1887

Abstract

Aconitases (Acn) are iron–sulfur proteins that catalyse the reversible isomerization of citrate and isocitrate via the intermediate -aconitate in the Krebs cycle. Some Acn proteins are bi-functional and under conditions of iron starvation and oxidative stress lose their iron–sulfur clusters and become post-transcriptional regulators by binding specific mRNA targets. Many bacterial species possess two genetically distinct aconitase proteins, AcnA and AcnB. Current understanding of the regulation and functions of AcnA and AcnB in dual Acn bacteria is based on a model developed in . Thus, AcnB is the major Krebs cycle enzyme expressed during exponential growth, whereas AcnA is a more stable, stationary phase and stress-induced enzyme, and both Acns are bi-functional. Here a second dual Acn bacterium, serovar Typhimurium (. Typhimurium), has been analysed. Phenotypic traits of . Typhimurium mutants were consistent with AcnB acting as the major Acn protein. Promoter fusion experiments indicated that transcription was ~10-fold greater than that of and that expression was regulated by the cyclic-AMP receptor protein (CRP, glucose starvation), the fumarate nitrate reduction regulator (FNR, oxygen starvation), the ferric uptake regulator (Fur, iron starvation) and the superoxide response protein (SoxR, oxidative stress). In contrast to , . Typhimurium was not induced in the stationary phase. Furthermore, expression was enhanced in an mutant, presumably to partially compensate for the lack of AcnB activity. Isolated . Typhimurium AcnA protein had kinetic and mRNA-binding properties similar to those described for AcnA. Thus, the work reported here provides a second example of the regulation and function of AcnA and AcnB proteins in a dual Acn bacterium.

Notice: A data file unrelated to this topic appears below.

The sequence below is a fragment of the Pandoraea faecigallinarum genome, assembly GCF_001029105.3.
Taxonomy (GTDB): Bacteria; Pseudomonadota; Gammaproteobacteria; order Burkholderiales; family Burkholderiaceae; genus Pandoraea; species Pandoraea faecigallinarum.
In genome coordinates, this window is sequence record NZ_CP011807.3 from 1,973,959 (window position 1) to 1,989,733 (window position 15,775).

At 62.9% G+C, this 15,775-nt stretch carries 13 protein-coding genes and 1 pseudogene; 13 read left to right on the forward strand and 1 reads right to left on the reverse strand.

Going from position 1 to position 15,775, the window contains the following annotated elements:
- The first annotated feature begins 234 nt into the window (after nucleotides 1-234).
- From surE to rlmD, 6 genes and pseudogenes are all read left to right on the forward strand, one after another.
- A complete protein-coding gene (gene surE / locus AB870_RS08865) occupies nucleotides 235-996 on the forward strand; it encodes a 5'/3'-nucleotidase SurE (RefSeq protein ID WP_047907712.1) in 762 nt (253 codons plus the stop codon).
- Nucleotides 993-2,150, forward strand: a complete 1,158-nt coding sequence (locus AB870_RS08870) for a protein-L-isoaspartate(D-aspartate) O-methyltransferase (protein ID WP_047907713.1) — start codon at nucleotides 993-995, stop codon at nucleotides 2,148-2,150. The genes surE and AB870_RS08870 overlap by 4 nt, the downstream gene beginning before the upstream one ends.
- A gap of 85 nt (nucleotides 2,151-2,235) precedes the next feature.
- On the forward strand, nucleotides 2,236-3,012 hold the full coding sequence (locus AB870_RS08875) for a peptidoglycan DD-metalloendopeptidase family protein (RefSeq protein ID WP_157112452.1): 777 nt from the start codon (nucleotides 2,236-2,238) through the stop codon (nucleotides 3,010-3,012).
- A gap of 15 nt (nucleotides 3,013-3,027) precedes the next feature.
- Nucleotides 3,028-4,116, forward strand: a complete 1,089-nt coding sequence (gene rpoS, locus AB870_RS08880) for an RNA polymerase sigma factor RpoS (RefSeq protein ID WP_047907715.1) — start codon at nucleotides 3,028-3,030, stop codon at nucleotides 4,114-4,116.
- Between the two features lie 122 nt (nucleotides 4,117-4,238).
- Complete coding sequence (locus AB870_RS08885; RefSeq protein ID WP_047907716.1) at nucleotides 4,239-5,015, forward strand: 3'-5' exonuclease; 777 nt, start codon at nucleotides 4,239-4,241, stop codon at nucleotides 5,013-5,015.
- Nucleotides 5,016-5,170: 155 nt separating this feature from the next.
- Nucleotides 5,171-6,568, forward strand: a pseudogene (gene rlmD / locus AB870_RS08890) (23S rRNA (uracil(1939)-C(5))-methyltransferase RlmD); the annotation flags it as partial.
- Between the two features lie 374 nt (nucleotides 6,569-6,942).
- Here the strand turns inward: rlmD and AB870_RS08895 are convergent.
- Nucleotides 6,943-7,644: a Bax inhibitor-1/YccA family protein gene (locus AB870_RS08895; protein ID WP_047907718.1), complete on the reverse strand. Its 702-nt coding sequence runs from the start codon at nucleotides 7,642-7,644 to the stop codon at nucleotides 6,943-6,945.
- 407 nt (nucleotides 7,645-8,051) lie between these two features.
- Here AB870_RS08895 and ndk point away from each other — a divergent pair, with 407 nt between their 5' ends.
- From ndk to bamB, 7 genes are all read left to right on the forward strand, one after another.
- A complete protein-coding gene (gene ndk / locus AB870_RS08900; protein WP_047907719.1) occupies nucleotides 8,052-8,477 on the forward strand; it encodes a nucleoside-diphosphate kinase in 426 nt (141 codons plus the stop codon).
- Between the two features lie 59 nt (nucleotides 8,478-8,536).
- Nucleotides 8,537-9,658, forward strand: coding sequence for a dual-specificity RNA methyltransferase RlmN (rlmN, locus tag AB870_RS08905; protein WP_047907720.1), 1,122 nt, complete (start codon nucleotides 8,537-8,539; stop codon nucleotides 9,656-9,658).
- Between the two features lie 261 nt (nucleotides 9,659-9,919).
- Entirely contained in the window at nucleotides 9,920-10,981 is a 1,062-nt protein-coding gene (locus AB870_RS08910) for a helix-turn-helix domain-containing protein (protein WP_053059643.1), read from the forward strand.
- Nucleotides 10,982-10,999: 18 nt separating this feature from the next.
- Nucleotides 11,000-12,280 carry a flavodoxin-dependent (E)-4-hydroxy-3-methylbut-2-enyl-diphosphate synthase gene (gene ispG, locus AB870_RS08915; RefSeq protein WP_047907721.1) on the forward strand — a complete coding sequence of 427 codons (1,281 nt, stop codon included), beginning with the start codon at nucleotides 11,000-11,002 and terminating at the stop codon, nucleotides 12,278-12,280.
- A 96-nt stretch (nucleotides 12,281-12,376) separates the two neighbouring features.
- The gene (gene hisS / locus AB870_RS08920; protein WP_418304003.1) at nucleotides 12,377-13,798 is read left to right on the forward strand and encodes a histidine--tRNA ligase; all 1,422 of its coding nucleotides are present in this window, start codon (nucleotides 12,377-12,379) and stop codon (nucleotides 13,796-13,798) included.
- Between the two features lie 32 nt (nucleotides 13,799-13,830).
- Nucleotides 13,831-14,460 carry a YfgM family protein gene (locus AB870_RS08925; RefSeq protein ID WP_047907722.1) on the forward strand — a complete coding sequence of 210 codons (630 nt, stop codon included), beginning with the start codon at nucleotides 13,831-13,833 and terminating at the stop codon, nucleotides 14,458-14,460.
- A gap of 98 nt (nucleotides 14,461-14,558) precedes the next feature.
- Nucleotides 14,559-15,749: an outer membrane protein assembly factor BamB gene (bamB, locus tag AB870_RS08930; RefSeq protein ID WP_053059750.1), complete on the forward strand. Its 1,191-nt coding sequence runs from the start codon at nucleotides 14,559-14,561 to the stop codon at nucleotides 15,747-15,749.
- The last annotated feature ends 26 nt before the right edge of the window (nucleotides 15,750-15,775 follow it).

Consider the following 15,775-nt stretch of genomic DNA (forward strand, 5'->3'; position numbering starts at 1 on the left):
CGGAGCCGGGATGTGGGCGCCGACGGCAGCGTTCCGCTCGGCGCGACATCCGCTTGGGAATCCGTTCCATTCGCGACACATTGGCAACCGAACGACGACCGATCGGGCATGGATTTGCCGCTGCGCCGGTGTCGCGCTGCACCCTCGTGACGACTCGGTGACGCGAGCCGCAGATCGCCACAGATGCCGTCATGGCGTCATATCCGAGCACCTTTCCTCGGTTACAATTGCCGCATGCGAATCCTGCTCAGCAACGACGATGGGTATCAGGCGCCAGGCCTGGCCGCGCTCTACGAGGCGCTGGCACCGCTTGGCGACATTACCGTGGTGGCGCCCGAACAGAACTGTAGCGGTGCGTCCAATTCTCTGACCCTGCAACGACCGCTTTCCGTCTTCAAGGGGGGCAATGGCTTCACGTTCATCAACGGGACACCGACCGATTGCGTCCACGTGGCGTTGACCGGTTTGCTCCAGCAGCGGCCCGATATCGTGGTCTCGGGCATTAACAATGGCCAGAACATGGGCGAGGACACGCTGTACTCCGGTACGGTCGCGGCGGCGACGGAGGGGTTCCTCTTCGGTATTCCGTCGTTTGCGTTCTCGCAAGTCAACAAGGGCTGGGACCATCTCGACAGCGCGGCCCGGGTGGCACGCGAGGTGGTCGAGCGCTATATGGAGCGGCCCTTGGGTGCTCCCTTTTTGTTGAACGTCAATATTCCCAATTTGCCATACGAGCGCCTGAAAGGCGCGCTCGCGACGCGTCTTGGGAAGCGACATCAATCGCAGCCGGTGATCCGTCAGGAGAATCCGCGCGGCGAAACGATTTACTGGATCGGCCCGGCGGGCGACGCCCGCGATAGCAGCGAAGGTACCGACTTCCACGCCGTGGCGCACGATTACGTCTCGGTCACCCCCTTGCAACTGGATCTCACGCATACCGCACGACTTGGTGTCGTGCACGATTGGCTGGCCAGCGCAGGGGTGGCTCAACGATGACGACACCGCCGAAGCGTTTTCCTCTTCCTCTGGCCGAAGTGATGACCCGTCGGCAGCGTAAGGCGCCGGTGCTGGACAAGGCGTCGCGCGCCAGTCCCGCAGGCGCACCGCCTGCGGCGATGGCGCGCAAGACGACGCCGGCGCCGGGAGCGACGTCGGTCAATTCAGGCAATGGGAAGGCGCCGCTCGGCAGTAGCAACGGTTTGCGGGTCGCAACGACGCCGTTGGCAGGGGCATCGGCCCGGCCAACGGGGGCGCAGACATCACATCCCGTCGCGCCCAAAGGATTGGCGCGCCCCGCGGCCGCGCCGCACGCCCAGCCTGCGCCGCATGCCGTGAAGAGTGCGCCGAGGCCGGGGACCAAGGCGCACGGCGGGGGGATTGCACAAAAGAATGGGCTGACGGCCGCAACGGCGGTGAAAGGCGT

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2013-06-01
2019-10-19
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